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Monday, 19 October 2015
Page: 11551

New Zealand


Dr GILLESPIE (Lyne) (14:03): My question is to the Prime Minister. Will the Prime Minister update the House on what measures are being taken to build on Australia's relationship with New Zealand to make sure we are best placed to take advantage of the growth and dynamism of the major Asia-Pacific economies?


Mr TURNBULL (WentworthPrime Minister) (14:03): I thank the honourable member for his question. Over the weekend, accompanied by my wife, Lucy, I was thrilled to make my first overseas visit as Prime Minister to New Zealand and especially pleased to spend some time with the New Zealand Prime Minister, John Key, and his wife, Bronagh, and to really see how we can make this very close relationship that much closer.

New Zealand is a great ally of ours. It is our closest friend in our history. The two nations are as close as two nations can ever be. We approach similar problems but often in different ways. I have to say that we have all been admirers, at least on our side of politics, of the leadership John Key has shown as the Prime Minister of New Zealand. He has taken a pragmatic and businesslike approach to reforming the New Zealand economy. He has constrained spending, he has driven strong economic growth and he has brought their budget into balance. He is a real role model, I think, for centre-right governments such as our own in Australia, and of course right around the world. He has absolutely projected the optimism that New Zealanders were seeking. New Zealand is taking on the world, and it is taking on particularly the Asia-Pacific world.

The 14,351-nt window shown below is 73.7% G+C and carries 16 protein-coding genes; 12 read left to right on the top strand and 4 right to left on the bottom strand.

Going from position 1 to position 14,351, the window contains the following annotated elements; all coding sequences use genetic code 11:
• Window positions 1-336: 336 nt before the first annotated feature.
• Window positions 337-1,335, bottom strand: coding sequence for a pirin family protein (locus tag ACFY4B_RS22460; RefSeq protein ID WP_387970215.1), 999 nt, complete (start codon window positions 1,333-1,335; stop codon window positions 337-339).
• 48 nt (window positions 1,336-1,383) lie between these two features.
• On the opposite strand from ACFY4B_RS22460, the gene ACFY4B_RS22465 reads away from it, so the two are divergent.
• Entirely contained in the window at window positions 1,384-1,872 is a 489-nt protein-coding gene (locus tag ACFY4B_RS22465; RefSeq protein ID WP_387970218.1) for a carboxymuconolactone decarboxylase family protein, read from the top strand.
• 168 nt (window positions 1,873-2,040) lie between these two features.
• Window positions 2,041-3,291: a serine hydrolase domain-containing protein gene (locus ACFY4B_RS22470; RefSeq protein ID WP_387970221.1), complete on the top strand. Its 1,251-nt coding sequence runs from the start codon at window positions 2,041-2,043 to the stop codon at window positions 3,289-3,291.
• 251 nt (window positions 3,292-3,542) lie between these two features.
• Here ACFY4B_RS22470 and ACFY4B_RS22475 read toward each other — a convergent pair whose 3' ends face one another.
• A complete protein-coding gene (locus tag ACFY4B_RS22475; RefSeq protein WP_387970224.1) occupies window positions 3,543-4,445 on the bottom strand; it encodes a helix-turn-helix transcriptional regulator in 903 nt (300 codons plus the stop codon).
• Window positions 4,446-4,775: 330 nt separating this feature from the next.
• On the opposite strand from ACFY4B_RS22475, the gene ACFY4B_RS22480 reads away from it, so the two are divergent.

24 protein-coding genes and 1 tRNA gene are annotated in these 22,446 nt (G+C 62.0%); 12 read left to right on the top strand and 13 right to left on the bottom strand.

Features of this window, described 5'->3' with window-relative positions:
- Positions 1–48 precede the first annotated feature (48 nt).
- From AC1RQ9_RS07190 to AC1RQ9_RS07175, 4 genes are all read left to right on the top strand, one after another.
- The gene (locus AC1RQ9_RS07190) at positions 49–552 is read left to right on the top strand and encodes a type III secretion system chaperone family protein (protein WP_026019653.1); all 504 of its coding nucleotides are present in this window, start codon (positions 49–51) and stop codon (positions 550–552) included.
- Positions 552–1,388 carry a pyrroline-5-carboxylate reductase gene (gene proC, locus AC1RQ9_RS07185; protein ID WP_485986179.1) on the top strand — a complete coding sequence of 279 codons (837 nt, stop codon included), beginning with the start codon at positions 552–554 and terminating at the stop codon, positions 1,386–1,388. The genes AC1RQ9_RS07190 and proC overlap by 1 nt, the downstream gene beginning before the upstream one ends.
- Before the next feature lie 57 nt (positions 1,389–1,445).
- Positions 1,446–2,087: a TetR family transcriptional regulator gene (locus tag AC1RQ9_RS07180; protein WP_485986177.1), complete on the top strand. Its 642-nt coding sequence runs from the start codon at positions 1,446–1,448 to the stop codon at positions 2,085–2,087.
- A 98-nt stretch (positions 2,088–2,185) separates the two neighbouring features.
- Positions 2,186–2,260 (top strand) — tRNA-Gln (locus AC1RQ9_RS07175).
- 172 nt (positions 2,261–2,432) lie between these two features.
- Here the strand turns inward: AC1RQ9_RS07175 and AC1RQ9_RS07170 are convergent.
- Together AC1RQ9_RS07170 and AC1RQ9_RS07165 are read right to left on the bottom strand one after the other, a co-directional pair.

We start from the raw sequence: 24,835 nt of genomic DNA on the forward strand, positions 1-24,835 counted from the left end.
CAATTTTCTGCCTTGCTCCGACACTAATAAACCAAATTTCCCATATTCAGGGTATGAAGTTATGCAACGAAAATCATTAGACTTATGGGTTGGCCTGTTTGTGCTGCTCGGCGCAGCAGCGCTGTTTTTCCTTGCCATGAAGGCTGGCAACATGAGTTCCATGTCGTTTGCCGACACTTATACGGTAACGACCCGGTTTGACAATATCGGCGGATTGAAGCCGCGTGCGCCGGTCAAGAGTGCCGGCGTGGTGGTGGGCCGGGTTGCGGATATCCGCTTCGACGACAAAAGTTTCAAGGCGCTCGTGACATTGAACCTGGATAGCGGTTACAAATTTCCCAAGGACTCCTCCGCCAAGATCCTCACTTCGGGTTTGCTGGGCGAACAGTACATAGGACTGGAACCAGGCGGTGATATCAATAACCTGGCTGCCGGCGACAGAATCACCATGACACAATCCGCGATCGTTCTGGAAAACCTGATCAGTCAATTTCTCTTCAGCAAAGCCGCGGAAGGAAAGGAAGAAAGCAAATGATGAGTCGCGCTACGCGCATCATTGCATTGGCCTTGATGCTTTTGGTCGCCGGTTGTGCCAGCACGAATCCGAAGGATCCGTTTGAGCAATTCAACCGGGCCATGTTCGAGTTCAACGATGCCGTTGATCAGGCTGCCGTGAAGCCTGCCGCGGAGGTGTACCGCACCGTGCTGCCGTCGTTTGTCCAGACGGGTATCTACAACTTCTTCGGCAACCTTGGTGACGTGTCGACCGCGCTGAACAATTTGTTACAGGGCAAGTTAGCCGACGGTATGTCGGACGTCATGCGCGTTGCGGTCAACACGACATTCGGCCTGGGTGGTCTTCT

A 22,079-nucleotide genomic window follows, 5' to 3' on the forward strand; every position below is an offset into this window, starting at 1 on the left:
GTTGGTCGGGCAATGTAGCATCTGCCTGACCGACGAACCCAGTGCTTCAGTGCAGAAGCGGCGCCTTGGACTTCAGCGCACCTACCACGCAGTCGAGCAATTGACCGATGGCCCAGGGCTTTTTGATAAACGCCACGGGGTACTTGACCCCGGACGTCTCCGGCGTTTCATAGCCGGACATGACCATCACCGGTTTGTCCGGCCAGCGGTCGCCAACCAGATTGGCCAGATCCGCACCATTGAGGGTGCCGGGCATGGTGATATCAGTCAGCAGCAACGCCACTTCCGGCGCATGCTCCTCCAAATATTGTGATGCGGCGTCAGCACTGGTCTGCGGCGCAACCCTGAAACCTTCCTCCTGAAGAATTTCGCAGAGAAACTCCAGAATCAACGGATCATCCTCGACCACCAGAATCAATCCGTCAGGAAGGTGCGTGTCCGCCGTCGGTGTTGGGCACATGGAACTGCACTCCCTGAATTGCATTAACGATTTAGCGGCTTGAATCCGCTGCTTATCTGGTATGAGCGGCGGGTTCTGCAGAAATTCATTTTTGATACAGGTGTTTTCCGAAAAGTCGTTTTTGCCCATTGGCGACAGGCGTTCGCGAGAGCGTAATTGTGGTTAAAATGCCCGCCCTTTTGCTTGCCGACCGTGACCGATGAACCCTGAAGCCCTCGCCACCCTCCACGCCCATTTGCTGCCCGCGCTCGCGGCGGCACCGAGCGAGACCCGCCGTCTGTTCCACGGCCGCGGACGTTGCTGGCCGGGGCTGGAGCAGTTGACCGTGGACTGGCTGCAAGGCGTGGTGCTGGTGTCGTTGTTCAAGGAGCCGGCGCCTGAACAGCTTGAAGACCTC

New Zealand has had the benefits of a free trade agreement with China for seven years. They had the goal of doubling their goods trade with China by 2015; they are on track to meet that target. They have met key targets for all of their metrics in terms of their trade with China. John Key and I discussed the Trans-Pacific Partnership. He said, as we discussed this, that it would bring more jobs, higher incomes and a better standard of living for New Zealanders. Of course, the same applies to our country as well. We are absolutely of the same mind in that area.

There is a lot we can learn from the way they approach innovation and investment as well. We will be having meetings shortly with their economics minister, Steven Joyce, and the Minister for Industry, Innovation and Science, Christopher Pyne. They have taken a much more practical and effective approach on broadband, I have to say, than we did—or the previous Labor government did. They got into crowdfunding before us. They really are a role model.

All of us—and I say this very seriously—in Australia should pay a lot more attention to what the New Zealanders do. Yes, it is a smaller economy. Yes, it is more complex because it does not have a federal system; it does not have an upper house. But very often their efforts lead the way in showing how we can tackle economic problems efficiently and capably.